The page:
The first – an acquisitive one – starts at a high level, exemplified by the infant who is constantly exploring, touching, experimenting, testing, and learning. This remains our dominant preoccupation into young adulthood as we hone our social and romantic skills, build careers and establish homes, families, and places in the community.

The second path – of giving it away – is always there as well. Indeed, Radical Decency teaches that, in healthy intimate relationships, loving and being loved are completely intertwined. Thus, effective giving is a skill we need to master as we emerge as seasoned adults. But while giving away is an important subtext in the earlier years of life, there comes a point when it needs to become our central focus.

Even into our 60s and 70s, the culture invites us to continue our acquisitive ways: To go on striving in our careers; to gorge ourselves on trips, games and new toys; to remain competitive with younger people, both professionally and socially.

The obvious problem with this approach is that it’s doomed to failure. Even Hugh Hefner eventually becomes a pathetic and laughable caricature: A doddering old man in pajamas.  The less obvious – and more serious – problem is that it crowds out the more nourishing promise of our later years. Properly conceived, these years are an incredibly sweet race against time: To give away as much as we can while we can; my answer to O’Faolain’s dilemma.

In making this our priority, we replace the doomed goal of “staying in the race” with a more realistic purpose. Here is a goal for our final years that offers an ennobling, life-affirming challenge; one that requires wisdom, sensitivity, imagination, patience, and persistence.

A serious commitment to “giving it away” also invites us to die well. While it is seldom acknowledged, everyone who loves us will be exquisitely aware — as we grow old — of  our death’s inevitable approach and deeply attentive when it finally arrives. Thus, if we are serious about our vocation of loving and nourishing our loved ones, our death is an absolutely vital and formative moment; our final, really big challenge – and opportunity.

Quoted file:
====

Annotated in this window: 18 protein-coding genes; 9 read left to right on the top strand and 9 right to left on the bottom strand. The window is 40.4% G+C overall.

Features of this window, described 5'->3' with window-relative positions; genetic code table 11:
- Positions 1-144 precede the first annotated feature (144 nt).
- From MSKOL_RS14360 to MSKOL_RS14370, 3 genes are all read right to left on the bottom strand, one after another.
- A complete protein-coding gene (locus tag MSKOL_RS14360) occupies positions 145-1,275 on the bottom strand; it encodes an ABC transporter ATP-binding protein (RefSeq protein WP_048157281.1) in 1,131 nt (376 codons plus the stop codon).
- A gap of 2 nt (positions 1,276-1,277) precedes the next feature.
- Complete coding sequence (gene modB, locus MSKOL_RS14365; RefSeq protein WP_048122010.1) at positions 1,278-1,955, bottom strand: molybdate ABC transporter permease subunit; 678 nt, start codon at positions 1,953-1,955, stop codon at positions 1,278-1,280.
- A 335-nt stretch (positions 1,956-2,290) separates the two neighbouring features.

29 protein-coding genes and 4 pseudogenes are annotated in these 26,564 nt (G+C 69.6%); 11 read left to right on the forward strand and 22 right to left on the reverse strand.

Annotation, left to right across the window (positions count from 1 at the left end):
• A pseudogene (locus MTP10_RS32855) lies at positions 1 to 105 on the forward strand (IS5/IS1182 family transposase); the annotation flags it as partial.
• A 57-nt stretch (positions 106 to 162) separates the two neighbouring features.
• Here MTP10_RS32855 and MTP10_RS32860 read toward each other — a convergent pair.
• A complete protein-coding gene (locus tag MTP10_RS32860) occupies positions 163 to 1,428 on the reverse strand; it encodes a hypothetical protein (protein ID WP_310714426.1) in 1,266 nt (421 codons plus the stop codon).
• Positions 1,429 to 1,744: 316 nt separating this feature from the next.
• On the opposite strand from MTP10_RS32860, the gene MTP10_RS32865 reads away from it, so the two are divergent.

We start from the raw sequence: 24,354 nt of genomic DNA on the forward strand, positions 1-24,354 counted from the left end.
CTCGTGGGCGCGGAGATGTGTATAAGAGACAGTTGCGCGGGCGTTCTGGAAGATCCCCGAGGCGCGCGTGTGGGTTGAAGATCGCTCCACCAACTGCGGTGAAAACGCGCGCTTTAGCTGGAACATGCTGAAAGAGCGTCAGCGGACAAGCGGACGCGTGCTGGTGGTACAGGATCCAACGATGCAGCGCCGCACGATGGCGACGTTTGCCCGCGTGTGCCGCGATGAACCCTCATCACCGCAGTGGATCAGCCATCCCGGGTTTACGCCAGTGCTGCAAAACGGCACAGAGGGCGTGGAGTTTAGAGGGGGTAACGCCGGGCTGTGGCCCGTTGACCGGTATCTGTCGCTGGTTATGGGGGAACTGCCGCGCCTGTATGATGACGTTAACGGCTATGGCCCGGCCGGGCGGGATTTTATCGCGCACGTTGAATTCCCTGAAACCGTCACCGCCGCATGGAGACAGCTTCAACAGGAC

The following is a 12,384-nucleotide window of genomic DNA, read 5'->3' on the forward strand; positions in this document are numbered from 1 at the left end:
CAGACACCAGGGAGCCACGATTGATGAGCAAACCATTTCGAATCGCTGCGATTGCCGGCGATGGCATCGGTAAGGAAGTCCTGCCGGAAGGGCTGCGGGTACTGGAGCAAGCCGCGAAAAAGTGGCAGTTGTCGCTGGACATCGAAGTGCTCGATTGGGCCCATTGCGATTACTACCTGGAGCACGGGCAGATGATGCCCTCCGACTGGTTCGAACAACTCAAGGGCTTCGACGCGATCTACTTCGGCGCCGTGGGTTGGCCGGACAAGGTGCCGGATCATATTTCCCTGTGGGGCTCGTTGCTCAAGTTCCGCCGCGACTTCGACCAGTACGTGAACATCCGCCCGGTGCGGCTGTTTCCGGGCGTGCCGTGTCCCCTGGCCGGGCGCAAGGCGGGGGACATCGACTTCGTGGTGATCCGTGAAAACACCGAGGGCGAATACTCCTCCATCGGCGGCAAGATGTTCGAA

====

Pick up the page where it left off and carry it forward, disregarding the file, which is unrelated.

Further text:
What greater gift can we give to those we love than to handle this last and greatest of life’s mysteries with equanimity, acceptance and, even, curiosity and anticipation? Dying well, we give them an invaluable role model that, hopefully, will help to nourish and sustain them as they face their own decline and death.

As I write this Reflection I am 68, ridiculously healthy, feeling great. Knowing that dying can be really tough, I worry that I am being glib and Pollyanna-ish. When my own decline and death arrives, I may not live up to these brave words. But I also know that giving away what I have – now – is not just a nourishing way to spend my next years.  It is also the best way I know to prepare for my last, really big moment – when it arrives.

When I die, I hope to kick some serious butt!